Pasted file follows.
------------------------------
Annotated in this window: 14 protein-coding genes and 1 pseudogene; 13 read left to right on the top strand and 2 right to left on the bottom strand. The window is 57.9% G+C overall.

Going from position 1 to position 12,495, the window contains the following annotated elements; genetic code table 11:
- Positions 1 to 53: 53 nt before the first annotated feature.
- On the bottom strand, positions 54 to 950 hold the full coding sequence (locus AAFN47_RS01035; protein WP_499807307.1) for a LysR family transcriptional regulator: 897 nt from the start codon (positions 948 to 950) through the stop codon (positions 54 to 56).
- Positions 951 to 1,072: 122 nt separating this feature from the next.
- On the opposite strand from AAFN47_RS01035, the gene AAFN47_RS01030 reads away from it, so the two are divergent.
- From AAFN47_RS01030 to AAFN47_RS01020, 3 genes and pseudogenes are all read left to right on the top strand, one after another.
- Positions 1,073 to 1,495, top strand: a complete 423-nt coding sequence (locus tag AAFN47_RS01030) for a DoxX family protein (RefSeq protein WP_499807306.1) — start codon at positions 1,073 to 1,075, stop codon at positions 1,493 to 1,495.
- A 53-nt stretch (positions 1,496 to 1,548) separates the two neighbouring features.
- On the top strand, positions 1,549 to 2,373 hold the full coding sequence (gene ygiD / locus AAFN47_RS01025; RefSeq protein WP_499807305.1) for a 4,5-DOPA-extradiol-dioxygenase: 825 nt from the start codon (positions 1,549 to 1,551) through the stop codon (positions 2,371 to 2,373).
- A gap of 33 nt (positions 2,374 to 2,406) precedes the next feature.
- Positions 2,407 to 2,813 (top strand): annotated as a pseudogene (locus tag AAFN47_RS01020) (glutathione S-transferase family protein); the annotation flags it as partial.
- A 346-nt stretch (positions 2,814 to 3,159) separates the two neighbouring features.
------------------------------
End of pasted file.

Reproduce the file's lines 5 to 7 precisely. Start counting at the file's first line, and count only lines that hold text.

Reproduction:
- Positions 951 to 1,072: 122 nt separating this feature from the next.
- On the opposite strand from AAFN47_RS01035, the gene AAFN47_RS01030 reads away from it, so the two are divergent.
- From AAFN47_RS01030 to AAFN47_RS01020, 3 genes and pseudogenes are all read left to right on the top strand, one after another.